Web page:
Best of 2014 and Wishes for 2015

Happy new year good readers :)

I read 35 books in 2014, 10 short stories (that are not part of a finished short story collection), and watched 101 movies (!). I’m particularly happy with the number of books, as my book number had been pretty horrendous since I came to London 3.5 years ago. For the past 3 years, my number did not even reach 20 books per year. The last year I read this much was back in 2010, with 36 books (I came to London in May 2011). So I can’t tell you how happy I am with 2014, reading-wise :)

My year in books of 2014 is nicely summarized on this Goodreads page. Looking at those covers, the first book seems aeons ago, maybe because this year I read more than I have usually in the past years. Say, my first book of 2014 was 34 books ago – a big number of books to digest and remember.

Though I’m a bit scared to pick favorites, I shall do so. My favorite books of 2014 are, in the chronological order of my reading them:

Zealot: The Life and Times of Jesus of Nazareth — Reza Aslan

Zealot - Reza Aslan

I did not post a review for this book, which I read very early in the year, and has probably become one of the most influential books in my life. I did write a post, but at the end just decided to keep it private. I did not think this book is offensive in any way, but it is in many ways challenging the religious interpretation of Jesus of Nazareth, and I worried that what I wrote could offend or provoke arguments, which I won’t be interested to delve much into (religious argument is one of the things I take least interest in in this world). But if like me you have interest in history and want to know more about Jesus the person as a historical figure, this book is for you.

This is London — Miroslav Sasek

this-is-london-cover

A great picture book that will surely make me continue on the series (I’ve been eyeing This is Britain). I have also passed my copy to my nephew and mom :)

Song of Achilles — Madeline Miller

The Song of Achilles - Madeline Miller

This book reminded me how I love Greek mythology and the time I used to read the stories when I was younger. It’s also possibly the first book that I read featuring gay main characters.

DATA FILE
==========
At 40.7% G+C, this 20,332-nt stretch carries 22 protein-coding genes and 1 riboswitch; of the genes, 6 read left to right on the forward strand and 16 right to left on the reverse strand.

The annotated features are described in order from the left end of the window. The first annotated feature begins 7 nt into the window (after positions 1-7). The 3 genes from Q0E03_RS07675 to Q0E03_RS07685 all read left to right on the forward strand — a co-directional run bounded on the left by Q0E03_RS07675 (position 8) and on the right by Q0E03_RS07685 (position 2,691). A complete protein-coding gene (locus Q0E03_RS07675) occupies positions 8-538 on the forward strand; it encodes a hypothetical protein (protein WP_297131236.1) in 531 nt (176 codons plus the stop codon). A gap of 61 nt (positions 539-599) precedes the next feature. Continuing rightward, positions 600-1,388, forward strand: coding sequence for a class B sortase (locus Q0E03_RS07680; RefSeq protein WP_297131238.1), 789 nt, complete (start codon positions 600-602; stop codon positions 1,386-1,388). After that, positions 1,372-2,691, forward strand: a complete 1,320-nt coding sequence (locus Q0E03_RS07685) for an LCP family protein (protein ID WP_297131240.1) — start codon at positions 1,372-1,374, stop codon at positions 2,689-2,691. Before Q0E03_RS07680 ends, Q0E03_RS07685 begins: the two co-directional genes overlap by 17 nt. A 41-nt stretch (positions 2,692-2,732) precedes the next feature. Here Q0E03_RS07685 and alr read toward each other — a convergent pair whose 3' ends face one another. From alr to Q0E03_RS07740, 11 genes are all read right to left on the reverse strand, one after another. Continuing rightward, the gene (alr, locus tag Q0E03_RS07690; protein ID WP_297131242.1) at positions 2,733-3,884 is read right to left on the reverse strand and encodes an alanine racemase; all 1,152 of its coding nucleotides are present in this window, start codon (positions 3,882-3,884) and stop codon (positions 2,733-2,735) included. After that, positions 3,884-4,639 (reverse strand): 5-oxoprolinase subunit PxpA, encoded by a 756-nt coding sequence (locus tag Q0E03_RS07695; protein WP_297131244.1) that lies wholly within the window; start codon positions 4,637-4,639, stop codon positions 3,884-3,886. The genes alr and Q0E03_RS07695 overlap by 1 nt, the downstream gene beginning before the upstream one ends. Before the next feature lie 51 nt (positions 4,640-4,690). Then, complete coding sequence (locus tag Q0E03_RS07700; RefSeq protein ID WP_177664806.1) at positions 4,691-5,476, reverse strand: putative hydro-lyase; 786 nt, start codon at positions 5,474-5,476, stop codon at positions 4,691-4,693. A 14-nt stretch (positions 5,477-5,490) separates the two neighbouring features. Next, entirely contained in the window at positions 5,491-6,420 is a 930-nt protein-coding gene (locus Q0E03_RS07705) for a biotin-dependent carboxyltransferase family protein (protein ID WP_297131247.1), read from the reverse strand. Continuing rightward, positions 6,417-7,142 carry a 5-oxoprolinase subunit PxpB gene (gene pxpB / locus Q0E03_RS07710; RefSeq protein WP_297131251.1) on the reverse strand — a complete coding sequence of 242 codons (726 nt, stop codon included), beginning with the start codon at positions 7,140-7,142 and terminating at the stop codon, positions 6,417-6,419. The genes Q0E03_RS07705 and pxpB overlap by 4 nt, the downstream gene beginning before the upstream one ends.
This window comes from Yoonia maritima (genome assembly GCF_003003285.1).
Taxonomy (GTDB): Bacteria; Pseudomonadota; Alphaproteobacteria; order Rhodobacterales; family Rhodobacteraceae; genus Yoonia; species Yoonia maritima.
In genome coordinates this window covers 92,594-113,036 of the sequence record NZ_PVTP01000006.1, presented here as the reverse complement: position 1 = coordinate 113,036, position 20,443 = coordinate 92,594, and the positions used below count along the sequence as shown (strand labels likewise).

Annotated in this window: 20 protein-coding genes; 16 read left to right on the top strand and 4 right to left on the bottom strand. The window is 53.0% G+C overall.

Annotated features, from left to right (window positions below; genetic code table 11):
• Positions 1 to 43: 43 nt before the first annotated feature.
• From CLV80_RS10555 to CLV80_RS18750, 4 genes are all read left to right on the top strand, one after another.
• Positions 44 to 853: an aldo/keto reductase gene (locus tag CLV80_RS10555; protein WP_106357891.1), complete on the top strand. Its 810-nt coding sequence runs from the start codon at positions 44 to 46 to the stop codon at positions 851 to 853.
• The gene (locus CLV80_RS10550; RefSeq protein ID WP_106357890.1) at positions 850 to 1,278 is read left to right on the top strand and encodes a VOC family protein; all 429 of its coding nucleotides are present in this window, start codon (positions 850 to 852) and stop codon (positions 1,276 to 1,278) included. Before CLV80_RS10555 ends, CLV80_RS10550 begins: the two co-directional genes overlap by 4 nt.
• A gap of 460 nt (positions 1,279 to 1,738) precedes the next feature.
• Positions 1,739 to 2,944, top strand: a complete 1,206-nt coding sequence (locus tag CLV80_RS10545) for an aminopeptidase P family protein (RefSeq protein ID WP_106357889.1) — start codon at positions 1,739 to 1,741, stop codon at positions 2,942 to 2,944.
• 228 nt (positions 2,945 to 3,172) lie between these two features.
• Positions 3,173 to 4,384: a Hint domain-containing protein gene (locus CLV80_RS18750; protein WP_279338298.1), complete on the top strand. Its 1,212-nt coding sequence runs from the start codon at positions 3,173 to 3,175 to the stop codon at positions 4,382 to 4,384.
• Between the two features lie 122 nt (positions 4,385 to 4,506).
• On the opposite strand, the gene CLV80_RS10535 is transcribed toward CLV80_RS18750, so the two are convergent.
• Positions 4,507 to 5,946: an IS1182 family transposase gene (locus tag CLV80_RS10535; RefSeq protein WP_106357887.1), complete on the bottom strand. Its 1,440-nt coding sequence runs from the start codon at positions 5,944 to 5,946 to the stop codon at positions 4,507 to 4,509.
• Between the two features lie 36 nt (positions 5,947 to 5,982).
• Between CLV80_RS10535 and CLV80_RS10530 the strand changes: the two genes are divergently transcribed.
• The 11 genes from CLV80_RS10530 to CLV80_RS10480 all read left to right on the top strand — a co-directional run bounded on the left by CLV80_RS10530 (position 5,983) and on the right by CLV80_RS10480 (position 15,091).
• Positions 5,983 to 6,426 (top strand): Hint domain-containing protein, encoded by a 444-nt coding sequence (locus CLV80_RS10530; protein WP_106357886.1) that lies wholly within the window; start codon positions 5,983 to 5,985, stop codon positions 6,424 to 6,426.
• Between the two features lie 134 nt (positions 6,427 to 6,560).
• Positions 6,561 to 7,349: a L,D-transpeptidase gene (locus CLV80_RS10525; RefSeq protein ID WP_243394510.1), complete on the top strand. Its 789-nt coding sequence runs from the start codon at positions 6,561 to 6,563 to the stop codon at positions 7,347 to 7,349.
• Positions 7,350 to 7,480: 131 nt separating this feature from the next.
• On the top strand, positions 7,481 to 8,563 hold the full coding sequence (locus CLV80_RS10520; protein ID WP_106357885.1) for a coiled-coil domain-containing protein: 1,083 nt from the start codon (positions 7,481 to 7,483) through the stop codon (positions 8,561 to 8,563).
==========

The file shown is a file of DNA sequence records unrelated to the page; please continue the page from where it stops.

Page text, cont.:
Things Fall Apart — Chinua Achebe

things fall apart

Many people seem to have read this book in school and remember it as one of those books you’re forced to read in school and therefore did not fully enjoy it. Well I only read it last year and absolutely loved it. For me this is as good as a classic can go.

Oscar Wilde: The Complete Short Stories — Oscar Wilde

oscar wilde complete short stories

Love Oscar Wilde. The more I read his works the more I love him.

Fictions / Ficciones — Jorge Luis Borges

Fictions - Borges

This book opened my world about what fiction could do.

Gone Girl — Gillian Flynn

gone girl

I don’t read many mystery drama at all, so maybe that’s why I found this so compelling? I couldn’t stop reading and finished the book in only a few days — completely exhausted at the end of it that I could not get myself to start a new book in a while. For enjoyability factor, I rated Gone Girl very highly!

I read more great books in 2014, but based mostly on impact and lasting factors, I would pick these books to be the top … seven — an arbitrary number, I know.

I don’t usually give any mention for the worst book of the year, but I will this year because it is so clear for me (some years I did not have the worst book) and I really, really, disliked it. It is also a very popular book that has one of the highest rating on goodreads and it’s only on the bestseller list for a million weeks, so I’m sure nobody will care about my unfortunate award.

*drum roll*

The Book Thief — Markus Zusak

book thief - markus zusak

Hate. Just hated it. A very long melodrama about what is a very little story, with silly gimmicks all over the place. What a big waste of time.

But let’s go back to being happy.

Apart from the number of books, I’m also happy to have read 3 new-to-me Nobel prize winners, read from 3 new countries, 9 books from the 1001 books list, and 10 short stories — all of which I would really like to do again for 2015.

For 2015 I’m not gonna set myself any kind of goal or reading resolution or challenges. Let’s just say I wish to read another 3 new Nobel prize winners, 3 new countries, at least 10 short stories, and however many books from the 1001 books list (as I’m already quite happy with the percentage I’ve read). So if I don’t reach these numbers I’ll be totally fine, as there is always another year :)

Hope you’re doing well too and wish you a good reading year ahead!

 

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